Research Papers:

PLA2G16 promotes osteosarcoma metastasis and drug resistance via the MAPK pathway

Lin Li, Shoulei Liang, Amanda R. Wasylishen, Yanqin Zhang, Xueli Yang, Bingzheng Zhou, Luling Shan, Xiuxin Han, Tianyang Mu _, Guowen Wang and Shunbin Xiong

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Oncotarget. 2016; 7:18021-18035. https://doi.org/10.18632/oncotarget.7694

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Lin Li1, Shoulei Liang2, Amanda R. Wasylishen3, Yanqin Zhang1, Xueli Yang1, Bingzheng Zhou1, Luling Shan2, Xiuxin Han2, Tianyang Mu1, Guowen Wang2, Shunbin Xiong1,3

1Institute of Cancer Stem Cell, Dalian Medical University Cancer Center, Dalian, China

2Department of Bone and Soft Tissue Tumors, Tianjin Medical University Cancer Institute and Hospital, National Clinical Research Center for Cancer, Key Laboratory of Cancer Prevention and Therapy, Tianjin, China

3Department of Genetics, The University of Texas MD Anderson Cancer Center, Houston, Texas, United States of America

Correspondence to:

Tianyang Mu, e-mail: muty@dmu.edu.cn

Guowen Wang, e-mail: wangguowendr@163.com

Shunbin Xiong, e-mail: sxiong@mdanderson.org

Keywords: PLA2G16, osteosarcoma, metastasis, drug sensitivity, MAPK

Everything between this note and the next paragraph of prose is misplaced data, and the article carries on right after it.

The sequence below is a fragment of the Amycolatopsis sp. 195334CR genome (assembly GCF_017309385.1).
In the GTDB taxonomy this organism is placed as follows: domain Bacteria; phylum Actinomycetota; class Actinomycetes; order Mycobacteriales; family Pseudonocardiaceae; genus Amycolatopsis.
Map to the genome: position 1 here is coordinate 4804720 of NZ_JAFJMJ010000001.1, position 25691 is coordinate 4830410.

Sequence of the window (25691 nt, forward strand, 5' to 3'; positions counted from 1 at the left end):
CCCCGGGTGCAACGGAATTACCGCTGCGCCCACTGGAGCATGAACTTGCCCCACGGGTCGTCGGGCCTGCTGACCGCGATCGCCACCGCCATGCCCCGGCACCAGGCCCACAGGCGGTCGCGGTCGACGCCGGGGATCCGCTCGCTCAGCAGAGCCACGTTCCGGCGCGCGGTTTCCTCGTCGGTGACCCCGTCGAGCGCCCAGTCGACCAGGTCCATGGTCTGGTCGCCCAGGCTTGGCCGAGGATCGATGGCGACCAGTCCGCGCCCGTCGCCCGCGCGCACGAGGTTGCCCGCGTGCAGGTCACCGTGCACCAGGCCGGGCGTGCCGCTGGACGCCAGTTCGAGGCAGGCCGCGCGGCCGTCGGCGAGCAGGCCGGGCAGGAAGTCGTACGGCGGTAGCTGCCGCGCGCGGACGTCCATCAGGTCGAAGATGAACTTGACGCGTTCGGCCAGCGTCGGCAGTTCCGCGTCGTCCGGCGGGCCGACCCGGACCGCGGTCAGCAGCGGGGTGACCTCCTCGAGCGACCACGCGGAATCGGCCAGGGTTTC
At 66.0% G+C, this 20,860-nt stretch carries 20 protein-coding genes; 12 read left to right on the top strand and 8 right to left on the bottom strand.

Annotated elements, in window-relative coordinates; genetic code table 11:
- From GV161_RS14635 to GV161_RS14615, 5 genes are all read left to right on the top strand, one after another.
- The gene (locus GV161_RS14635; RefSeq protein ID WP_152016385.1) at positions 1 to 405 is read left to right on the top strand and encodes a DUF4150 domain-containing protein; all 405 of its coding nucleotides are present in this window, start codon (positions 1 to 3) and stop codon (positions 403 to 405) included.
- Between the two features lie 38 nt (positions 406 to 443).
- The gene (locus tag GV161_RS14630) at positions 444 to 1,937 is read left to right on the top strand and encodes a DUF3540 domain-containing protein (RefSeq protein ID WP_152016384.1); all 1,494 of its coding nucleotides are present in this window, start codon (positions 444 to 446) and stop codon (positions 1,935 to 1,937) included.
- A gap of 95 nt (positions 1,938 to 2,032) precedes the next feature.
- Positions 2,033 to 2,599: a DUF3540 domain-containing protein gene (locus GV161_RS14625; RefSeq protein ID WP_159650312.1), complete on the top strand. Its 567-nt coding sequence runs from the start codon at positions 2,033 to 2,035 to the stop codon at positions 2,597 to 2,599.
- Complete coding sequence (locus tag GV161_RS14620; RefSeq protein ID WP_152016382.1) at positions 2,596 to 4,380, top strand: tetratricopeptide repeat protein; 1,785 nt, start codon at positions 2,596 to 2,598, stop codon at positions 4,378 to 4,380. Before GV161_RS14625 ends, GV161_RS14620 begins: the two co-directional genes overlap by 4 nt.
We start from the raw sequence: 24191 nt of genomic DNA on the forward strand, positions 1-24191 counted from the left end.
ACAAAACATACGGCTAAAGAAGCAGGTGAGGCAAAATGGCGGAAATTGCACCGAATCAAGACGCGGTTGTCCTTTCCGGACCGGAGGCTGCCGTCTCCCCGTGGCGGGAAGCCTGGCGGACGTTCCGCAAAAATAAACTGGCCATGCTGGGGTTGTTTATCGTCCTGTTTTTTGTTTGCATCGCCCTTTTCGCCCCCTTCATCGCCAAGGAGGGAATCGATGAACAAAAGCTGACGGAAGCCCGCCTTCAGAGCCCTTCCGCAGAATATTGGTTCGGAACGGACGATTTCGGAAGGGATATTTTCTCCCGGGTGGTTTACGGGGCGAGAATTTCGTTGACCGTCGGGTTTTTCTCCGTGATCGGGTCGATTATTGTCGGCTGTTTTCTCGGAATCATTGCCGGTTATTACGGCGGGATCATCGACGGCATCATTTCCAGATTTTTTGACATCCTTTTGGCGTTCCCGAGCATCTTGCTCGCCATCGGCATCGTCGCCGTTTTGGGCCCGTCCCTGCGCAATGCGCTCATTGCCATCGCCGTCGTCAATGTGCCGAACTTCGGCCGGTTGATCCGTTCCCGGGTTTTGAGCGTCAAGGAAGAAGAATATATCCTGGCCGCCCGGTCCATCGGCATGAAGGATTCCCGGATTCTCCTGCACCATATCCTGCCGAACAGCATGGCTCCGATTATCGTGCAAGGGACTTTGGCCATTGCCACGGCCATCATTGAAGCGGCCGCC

Received: November 16, 2015     Accepted: February 11, 2016     Published: February 25, 2016


The prognosis of metastatic osteosarcoma is dismal and a better understanding of the mechanisms underlying disease progression is essential to improve treatment options and patient outcomes. We previously demonstrated Pla2g16 overexpression in mouse osteosarcoma contributes to metastasis phenotypes and increased expression of PLA2G16 is associated with metastasis and poor prognosis in human tumors. To further examine the mechanisms through which PLA2G16 contributes to human osteosarcoma metastasis and explore the potential of PLA2G16 as a therapeutic target in osteosarcoma, we generated a panel of human osteosarcoma cell lines expressing different levels of PLA2G16. The functional analyses of these cell lines demonstrated high levels of PLA2G16 expression increased osteosarcoma cell migration, invasion, clonogenic survival, and anchorage-independent colony formation. Importantly, this activity was dependent on the phospholipase activity of PLA2G16. Additionally, PLA2G16 overexpression decreased the sensitivity of cells to a panel of chemotherapeutic agents. Analysis of downstream pathways revealed the pro-metastasis functions of PLA2G16 were mediated through the MAPK pathway, as knockdown of PLA2G16 decreased ERK1/2 phosphorylation and pharmacological inhibition of MEK significantly repressed PLA2G16 mediated cell migration and clonogenic survival. Furthermore, PLA2G16 overexpression promoted xenograft tumor growth in vivo, and these tumors exhibit increased ERK1/2 phosphorylation. Lastly, the expression of PLA2G16 is strongly correlated with the increased ERK1/2 phosphorylation in human osteosarcoma samples, and the combined lesions are associated with reduced overall and metastasis-free survival. Collectively, these results demonstrate increased PLA2G16 expression activates the MAPK pathway to enhance osteosarcoma metastasis and may be a novel therapeutic target for these cancers.

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